Canadians going to new lengths to keep grocery bills down
Study shows that more than half are "strategizing" but few actually set budgets
A new study shows that more than 50 per cent of Canadians are "strategizing" to keep their grocery bills down in response to rising food prices.
Sarah Chamberlain, a research associate at Dalhousie's Faculty of Management, says "strategizing" means looking through flyers for deals, stocking up on sale items, planning meals based on sale items, making detailed lists, and choosing cheaper alternatives to the food usually put in the cart every week.
"Most people in our survey indicated they are changing the way they shop and food prices is why," she told Metro Morning on Monday. "A lot of the changes they are implementing to try to deal with their grocery bills every week is strategizing."
However, she said the study found few Canadians are actually setting budgets for grocery shopping. "People are still not budgeting as much as we would like to see," she said. "I don't think there are many Canadians in the country who can tell you how much they spend on groceries every year."
Chamberlain said the study, entitled Pre-Shopping Habits and Consumer Vulnerability, which she co-authored, found in general that rising food prices have prompted Canadians to be more careful when they shop because they are having to spend more of their household incomes on food.
More than 1,000 adults were surveyed online between Oct. 8 and Oct. 31 to determine if price increases were prompting them to rethink how they shop for groceries. The study looked at grocery shoppers in terms of age, gender, income, education and region.
It found that lower income, less educated women were the most likely to worry about food security, while men reported the least concern. High income Canadians were more likely to be price conscious and shift their shopping habits due to fluctuating food prices in the past year than lower and middle income Canadians.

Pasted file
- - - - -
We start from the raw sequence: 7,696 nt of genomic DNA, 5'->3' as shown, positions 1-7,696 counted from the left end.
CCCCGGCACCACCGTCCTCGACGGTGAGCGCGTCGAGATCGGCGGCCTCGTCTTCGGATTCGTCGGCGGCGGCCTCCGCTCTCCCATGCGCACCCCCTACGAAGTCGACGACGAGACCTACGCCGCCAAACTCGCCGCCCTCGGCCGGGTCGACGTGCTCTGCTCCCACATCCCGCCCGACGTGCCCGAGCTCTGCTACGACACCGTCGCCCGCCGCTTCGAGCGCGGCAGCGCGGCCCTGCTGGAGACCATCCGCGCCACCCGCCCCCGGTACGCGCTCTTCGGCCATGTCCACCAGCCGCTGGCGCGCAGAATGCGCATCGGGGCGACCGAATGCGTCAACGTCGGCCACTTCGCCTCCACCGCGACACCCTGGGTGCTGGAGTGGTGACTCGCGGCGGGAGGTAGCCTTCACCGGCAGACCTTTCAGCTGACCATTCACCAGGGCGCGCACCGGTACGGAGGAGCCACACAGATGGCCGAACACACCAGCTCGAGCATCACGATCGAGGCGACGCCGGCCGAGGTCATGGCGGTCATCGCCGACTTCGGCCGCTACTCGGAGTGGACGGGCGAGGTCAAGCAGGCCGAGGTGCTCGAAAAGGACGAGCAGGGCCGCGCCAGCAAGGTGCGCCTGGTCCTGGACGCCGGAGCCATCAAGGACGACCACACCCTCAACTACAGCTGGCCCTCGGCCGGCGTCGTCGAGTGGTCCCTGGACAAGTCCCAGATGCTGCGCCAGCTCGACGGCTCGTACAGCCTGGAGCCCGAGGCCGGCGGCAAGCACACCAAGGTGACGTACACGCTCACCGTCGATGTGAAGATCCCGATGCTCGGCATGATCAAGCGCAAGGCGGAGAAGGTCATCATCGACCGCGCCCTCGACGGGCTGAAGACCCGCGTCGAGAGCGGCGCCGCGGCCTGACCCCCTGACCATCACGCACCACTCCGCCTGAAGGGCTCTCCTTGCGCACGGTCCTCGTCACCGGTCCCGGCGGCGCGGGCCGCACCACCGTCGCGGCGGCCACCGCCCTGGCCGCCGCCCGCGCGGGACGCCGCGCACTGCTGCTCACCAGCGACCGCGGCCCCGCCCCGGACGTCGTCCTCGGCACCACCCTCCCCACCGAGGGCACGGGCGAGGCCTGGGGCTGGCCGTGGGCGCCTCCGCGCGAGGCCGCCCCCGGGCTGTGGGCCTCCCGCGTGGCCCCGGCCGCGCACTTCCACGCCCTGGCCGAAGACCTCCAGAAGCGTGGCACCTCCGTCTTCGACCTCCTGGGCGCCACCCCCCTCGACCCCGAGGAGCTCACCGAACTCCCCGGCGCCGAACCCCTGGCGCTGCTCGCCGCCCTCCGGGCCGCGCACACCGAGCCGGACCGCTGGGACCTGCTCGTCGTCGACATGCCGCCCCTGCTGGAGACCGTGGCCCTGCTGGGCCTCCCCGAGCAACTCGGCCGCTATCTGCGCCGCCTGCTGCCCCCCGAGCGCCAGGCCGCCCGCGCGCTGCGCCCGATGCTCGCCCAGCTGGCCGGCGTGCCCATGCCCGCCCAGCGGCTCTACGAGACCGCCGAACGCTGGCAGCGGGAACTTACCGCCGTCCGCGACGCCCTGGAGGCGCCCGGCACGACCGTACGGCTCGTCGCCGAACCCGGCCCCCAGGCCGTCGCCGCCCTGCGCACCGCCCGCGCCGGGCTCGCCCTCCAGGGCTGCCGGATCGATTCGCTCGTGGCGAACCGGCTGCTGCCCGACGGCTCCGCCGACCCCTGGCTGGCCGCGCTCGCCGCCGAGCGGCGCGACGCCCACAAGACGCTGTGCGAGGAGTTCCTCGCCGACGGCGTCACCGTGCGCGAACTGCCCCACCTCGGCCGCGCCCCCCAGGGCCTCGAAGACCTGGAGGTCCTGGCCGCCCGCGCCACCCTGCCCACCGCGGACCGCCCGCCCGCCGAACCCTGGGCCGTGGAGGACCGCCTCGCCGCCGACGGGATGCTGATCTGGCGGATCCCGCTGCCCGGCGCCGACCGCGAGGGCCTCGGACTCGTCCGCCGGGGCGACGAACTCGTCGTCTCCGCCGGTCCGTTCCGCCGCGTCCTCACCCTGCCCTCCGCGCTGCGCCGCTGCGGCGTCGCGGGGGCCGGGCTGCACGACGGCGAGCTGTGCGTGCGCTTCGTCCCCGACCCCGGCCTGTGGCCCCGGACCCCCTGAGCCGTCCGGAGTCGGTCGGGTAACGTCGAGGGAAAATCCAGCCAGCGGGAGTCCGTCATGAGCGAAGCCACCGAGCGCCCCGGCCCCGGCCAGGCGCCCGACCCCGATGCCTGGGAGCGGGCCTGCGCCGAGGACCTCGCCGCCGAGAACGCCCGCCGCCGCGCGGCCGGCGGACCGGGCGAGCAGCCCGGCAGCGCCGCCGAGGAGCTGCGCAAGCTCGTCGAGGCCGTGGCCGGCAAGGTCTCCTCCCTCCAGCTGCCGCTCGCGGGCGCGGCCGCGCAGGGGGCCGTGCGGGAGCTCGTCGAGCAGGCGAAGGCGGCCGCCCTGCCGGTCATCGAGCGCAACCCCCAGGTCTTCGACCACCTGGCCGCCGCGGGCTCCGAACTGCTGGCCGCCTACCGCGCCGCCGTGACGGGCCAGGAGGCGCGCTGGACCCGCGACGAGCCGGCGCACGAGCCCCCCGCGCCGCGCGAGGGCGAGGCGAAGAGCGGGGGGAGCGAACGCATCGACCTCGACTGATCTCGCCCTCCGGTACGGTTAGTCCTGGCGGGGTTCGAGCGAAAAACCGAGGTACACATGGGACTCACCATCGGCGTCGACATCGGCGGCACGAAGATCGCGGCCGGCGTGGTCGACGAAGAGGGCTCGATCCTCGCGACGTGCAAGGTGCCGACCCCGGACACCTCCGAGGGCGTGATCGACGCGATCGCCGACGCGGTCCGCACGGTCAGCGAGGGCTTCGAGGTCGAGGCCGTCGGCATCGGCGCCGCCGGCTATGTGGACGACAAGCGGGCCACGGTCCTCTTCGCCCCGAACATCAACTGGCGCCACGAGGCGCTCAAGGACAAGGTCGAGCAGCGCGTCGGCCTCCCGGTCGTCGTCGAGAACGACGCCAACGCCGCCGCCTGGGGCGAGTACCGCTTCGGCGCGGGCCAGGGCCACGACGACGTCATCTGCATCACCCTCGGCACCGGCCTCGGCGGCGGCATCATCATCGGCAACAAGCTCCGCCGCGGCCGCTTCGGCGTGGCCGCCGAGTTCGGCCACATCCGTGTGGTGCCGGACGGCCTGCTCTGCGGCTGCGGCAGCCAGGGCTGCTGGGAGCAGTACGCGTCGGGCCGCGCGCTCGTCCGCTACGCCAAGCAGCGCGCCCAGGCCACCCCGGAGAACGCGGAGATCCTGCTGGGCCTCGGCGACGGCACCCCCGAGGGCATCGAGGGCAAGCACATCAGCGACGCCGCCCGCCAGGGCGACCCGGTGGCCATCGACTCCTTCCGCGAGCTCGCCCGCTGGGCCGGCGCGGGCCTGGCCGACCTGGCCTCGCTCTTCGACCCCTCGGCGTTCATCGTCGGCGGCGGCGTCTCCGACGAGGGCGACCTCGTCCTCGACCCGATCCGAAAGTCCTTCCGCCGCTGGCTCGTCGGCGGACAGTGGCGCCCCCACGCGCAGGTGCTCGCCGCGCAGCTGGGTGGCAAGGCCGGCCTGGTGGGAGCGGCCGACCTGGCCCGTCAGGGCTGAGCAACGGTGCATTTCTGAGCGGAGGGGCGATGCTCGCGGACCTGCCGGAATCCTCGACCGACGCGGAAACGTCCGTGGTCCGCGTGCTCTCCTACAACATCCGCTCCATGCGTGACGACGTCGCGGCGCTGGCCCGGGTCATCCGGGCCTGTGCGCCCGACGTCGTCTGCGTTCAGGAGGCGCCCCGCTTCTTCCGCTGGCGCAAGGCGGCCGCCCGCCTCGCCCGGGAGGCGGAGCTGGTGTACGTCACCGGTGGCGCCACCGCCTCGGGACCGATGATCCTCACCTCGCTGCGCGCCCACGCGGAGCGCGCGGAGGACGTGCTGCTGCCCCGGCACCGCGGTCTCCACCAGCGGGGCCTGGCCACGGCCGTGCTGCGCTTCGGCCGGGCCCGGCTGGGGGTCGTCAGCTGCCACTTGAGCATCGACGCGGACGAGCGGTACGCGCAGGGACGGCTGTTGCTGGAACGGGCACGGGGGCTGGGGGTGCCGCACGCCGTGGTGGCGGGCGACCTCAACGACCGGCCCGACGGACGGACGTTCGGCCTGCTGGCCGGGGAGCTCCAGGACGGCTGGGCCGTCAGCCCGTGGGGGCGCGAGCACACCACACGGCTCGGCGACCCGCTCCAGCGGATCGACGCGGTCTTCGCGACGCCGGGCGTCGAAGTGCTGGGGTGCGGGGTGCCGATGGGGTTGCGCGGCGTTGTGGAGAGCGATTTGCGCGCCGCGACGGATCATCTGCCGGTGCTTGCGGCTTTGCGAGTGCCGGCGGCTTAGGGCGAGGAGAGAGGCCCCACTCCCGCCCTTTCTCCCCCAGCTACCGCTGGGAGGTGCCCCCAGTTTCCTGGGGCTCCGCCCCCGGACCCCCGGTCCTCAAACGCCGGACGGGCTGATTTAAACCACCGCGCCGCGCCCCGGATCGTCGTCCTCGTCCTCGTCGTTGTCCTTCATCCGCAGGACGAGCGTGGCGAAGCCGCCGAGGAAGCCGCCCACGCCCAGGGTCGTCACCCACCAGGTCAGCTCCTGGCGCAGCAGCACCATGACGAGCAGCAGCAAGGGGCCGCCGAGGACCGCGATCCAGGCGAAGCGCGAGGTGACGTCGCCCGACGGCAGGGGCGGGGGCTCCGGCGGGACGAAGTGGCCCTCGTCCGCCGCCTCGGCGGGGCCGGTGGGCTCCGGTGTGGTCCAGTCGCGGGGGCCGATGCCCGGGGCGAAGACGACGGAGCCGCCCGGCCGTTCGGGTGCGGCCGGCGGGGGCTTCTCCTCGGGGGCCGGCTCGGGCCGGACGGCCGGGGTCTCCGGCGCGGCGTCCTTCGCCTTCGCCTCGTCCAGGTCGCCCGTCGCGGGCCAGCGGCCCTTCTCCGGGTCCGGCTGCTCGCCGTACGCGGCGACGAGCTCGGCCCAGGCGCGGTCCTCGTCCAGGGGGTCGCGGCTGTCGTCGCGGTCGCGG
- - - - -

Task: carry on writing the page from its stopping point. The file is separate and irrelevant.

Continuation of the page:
It found that 95 per cent of Canadians make shopping lists, 54 per cent choose a store based on deals, while 41 per cent find less expensive alternatives to the food they usually buy. Only 16 per cent, however, set a budget for shopping trips.
More educated and older respondents were also more likely to change their shopping habits due to price increases than less educated and younger respondents.
The study found many consumers in Ontario, at 41.6 per cent, and in Quebec, at 47.2 per cent, have changed their eating habits to cope with prices, whereas only 27 per cent of people on the Prairies have done so.
The most price conscious Canadians were found in Quebec, at 71 per cent, and the least in the Prairies, at 63 per cent, while people in B.C. were the most likely to have changed their shopping habits, at 57 per cent.
In Ontario, 63 per cent planned their trips based on deals, while only 43 per cent in Atlantic Canada did so.
Among age groups, people between the ages of 18 to 21 reported feeling the most vulnerable to food prices, followed by those over 46 years old. Households with dependants were also more likely to feel less food secure than a year ago.
"The youngest age group reported the highest vulnerability but it seems like they are doing the least strategizing," Chamberlain said.
Overall, the study found shoppers in Northern communities and Quebec worry the most about food prices, while respondents from Atlantic Canada and the Prairies worry the least.
In the north, Chamberlain said "strategizing" may be difficult to do because there may only be one grocery store in many communities and the cost of food is very high because of the cost of transporting it.
With files from Metro Morning